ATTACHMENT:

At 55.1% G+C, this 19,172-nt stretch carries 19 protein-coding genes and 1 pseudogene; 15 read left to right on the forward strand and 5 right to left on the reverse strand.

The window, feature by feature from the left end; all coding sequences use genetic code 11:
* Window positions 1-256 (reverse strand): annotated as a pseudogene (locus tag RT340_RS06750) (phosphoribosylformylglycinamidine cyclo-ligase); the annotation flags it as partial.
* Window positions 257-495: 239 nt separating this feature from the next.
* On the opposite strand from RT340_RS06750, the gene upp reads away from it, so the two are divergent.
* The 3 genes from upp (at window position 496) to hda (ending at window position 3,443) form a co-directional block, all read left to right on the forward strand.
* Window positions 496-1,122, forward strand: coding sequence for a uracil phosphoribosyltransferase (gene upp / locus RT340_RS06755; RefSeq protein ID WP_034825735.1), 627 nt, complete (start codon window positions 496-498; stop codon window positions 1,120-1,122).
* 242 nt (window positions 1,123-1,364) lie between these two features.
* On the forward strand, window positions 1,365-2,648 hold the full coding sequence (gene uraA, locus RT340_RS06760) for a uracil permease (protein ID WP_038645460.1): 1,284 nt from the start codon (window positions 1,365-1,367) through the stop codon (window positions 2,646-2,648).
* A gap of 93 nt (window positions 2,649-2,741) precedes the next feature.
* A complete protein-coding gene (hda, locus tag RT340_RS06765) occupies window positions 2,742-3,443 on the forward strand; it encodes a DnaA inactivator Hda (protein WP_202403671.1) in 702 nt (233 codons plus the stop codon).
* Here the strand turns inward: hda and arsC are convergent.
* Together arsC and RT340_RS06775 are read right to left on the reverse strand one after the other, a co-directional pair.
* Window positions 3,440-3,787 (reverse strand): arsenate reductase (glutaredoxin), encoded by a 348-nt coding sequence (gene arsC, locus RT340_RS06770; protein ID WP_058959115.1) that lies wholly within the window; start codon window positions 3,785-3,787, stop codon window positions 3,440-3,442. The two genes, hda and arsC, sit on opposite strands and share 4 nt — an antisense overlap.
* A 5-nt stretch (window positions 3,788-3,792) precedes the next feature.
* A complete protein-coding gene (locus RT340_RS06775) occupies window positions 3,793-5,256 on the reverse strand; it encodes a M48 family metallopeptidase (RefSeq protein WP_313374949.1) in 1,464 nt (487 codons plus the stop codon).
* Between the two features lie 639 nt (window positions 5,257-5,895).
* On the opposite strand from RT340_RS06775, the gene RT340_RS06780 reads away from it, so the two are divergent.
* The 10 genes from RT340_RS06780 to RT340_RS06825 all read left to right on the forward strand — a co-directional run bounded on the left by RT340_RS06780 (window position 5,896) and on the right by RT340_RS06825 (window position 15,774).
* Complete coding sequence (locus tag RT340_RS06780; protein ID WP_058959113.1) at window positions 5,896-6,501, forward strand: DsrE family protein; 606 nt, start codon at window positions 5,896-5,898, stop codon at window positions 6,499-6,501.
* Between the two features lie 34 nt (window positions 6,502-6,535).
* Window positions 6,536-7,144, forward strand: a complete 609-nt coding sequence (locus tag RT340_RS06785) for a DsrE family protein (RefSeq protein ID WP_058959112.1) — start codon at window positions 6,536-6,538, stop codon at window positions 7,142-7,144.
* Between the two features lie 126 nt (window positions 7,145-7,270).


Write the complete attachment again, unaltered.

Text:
At 55.1% G+C, this 19,172-nt stretch carries 19 protein-coding genes and 1 pseudogene; 15 read left to right on the forward strand and 5 right to left on the reverse strand.

The window, feature by feature from the left end; all coding sequences use genetic code 11:
* Window positions 1-256 (reverse strand): annotated as a pseudogene (locus tag RT340_RS06750) (phosphoribosylformylglycinamidine cyclo-ligase); the annotation flags it as partial.
* Window positions 257-495: 239 nt separating this feature from the next.
* On the opposite strand from RT340_RS06750, the gene upp reads away from it, so the two are divergent.
* The 3 genes from upp (at window position 496) to hda (ending at window position 3,443) form a co-directional block, all read left to right on the forward strand.
* Window positions 496-1,122, forward strand: coding sequence for a uracil phosphoribosyltransferase (gene upp / locus RT340_RS06755; RefSeq protein ID WP_034825735.1), 627 nt, complete (start codon window positions 496-498; stop codon window positions 1,120-1,122).
* 242 nt (window positions 1,123-1,364) lie between these two features.
* On the forward strand, window positions 1,365-2,648 hold the full coding sequence (gene uraA, locus RT340_RS06760) for a uracil permease (protein ID WP_038645460.1): 1,284 nt from the start codon (window positions 1,365-1,367) through the stop codon (window positions 2,646-2,648).
* A gap of 93 nt (window positions 2,649-2,741) precedes the next feature.
* A complete protein-coding gene (hda, locus tag RT340_RS06765) occupies window positions 2,742-3,443 on the forward strand; it encodes a DnaA inactivator Hda (protein WP_202403671.1) in 702 nt (233 codons plus the stop codon).
* Here the strand turns inward: hda and arsC are convergent.
* Together arsC and RT340_RS06775 are read right to left on the reverse strand one after the other, a co-directional pair.
* Window positions 3,440-3,787 (reverse strand): arsenate reductase (glutaredoxin), encoded by a 348-nt coding sequence (gene arsC, locus RT340_RS06770; protein ID WP_058959115.1) that lies wholly within the window; start codon window positions 3,785-3,787, stop codon window positions 3,440-3,442. The two genes, hda and arsC, sit on opposite strands and share 4 nt — an antisense overlap.
* A 5-nt stretch (window positions 3,788-3,792) precedes the next feature.
* A complete protein-coding gene (locus RT340_RS06775) occupies window positions 3,793-5,256 on the reverse strand; it encodes a M48 family metallopeptidase (RefSeq protein WP_313374949.1) in 1,464 nt (487 codons plus the stop codon).
* Between the two features lie 639 nt (window positions 5,257-5,895).
* On the opposite strand from RT340_RS06775, the gene RT340_RS06780 reads away from it, so the two are divergent.
* The 10 genes from RT340_RS06780 to RT340_RS06825 all read left to right on the forward strand — a co-directional run bounded on the left by RT340_RS06780 (window position 5,896) and on the right by RT340_RS06825 (window position 15,774).
* Complete coding sequence (locus tag RT340_RS06780; protein ID WP_058959113.1) at window positions 5,896-6,501, forward strand: DsrE family protein; 606 nt, start codon at window positions 5,896-5,898, stop codon at window positions 6,499-6,501.
* Between the two features lie 34 nt (window positions 6,502-6,535).
* Window positions 6,536-7,144, forward strand: a complete 609-nt coding sequence (locus tag RT340_RS06785) for a DsrE family protein (RefSeq protein ID WP_058959112.1) — start codon at window positions 6,536-6,538, stop codon at window positions 7,142-7,144.
* Between the two features lie 126 nt (window positions 7,145-7,270).